The product backlog is the master list of desired functionality for projects being developed using Scrum. Prioritising it is notoriously difficult. A number of different approaches have been tried without any panacea being found. We don’t claim to have found a cure-all but we have devised another tool for teams to consider, especially when faced with numerous stakeholders.
We prioritise the product backlog to enable us to determine the optimal order in which to deliver functionality: we want to complete those stories with the highest business value first. One way to determine a story’s business value is to calculate the return on investment (ROI) of the functionality. In its simplest form, ROI is a ratio of a story’s value to its implementation cost. Measuring a story’s value is harder than it seems, though, especially when more than one person is asked to value something; value is often personal or, at least, context specific.
Typical methods of prioritization include:
- Whomever shouts the loudest
- Averaging priorities
- Forced ranking
- Kano model
All of these models involve human interpretation, so none of them are perfect, but they are all useful in certain situations. We tried almost every existing way of prioritising our backlog before we decided we needed to try something different.
We used a market-based approach, where each stakeholder is given some virtual money in the form of development dollars, which they can use to bid on backlog items.
The method is fair and democratic in that all stakeholders get a voice in the prioritisation process. It is also open, in that all participants can see how each backlog item was prioritised. The method is also relatively efficient to administer and scales well to large numbers of stakeholders and arbitrarily long lists of backlog items.
Step 0: Set up
We’ll assume that the project already has a backlog of development items. For our example we have six backlog items with differing development costs.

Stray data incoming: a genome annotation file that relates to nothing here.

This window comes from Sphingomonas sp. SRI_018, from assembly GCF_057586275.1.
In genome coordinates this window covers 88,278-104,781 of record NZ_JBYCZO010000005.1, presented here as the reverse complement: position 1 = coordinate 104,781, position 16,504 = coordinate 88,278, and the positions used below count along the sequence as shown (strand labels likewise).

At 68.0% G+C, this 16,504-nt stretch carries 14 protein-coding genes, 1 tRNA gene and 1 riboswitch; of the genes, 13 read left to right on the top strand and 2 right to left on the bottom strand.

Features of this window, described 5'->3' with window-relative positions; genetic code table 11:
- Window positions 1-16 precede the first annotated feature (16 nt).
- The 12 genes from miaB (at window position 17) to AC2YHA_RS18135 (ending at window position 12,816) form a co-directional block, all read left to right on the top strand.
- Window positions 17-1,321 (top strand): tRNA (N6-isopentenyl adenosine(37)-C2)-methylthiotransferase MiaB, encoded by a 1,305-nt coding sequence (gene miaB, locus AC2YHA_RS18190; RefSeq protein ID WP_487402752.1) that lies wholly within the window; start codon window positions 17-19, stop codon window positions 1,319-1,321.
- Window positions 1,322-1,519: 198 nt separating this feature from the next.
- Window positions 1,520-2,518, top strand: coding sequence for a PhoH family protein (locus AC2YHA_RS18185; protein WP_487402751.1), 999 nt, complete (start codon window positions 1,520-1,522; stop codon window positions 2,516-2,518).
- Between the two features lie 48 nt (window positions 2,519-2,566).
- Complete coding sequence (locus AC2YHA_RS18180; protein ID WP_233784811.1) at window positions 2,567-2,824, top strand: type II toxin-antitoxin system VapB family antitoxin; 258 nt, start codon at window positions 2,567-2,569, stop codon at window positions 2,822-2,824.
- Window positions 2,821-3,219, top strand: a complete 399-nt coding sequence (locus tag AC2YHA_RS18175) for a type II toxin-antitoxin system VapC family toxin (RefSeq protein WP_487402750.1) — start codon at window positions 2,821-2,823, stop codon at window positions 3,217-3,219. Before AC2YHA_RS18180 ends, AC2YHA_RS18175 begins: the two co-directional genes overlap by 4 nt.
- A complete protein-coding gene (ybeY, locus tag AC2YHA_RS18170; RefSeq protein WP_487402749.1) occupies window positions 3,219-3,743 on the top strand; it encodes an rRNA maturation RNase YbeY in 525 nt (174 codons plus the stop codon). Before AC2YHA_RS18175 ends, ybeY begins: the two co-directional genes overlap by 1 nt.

The first step is for the product owner to identify the different stakeholders who will be involved in setting the development priorities. The PO should then assign each stakeholder a relative weighting of their importance to the project.
For the sake of simplicity in our example, we will assume four stakeholders ( John, Paul, George and Ringo) with an equal weighting of 1.0 each.
Now we introduce the concept of development dollars. Development dollars will be used by the stakeholders to bid for and buy changes in the system.
We first create a “bank” of unallocated development dollars. To start the process, we inject an initial number of development dollars into the system. The exact number is not critical; practice shows that around $10 per stakeholder gives a reasonable result.
At the start we then have a table as shown in Figure 1:
Figure 1. Six backlog items and four stakeholders of equal weight.
Step 1: Dollar distribution
Now we distribute the unallocated development dollars to the stakeholders based on their weights. After the distribution, each stakeholder has a number of unspent development dollars.
Figure 2. Start with a certain number of unallocated dollars ($40).
Figure 3. Divide the unallocated dollars among stakeholders according to weight ($10/each).
Step 2: Bidding
The stakeholders now bid their development dollars on the backlog items as per their preferences. Development dollars that have been bid are deducted from their unspent dollars. Imagine the stakeholders allocate their dollars as follows:
Figure 4. Each stakeholder bids on the PBIs that have the highest priority for him or her.
Step 3: Priority calculation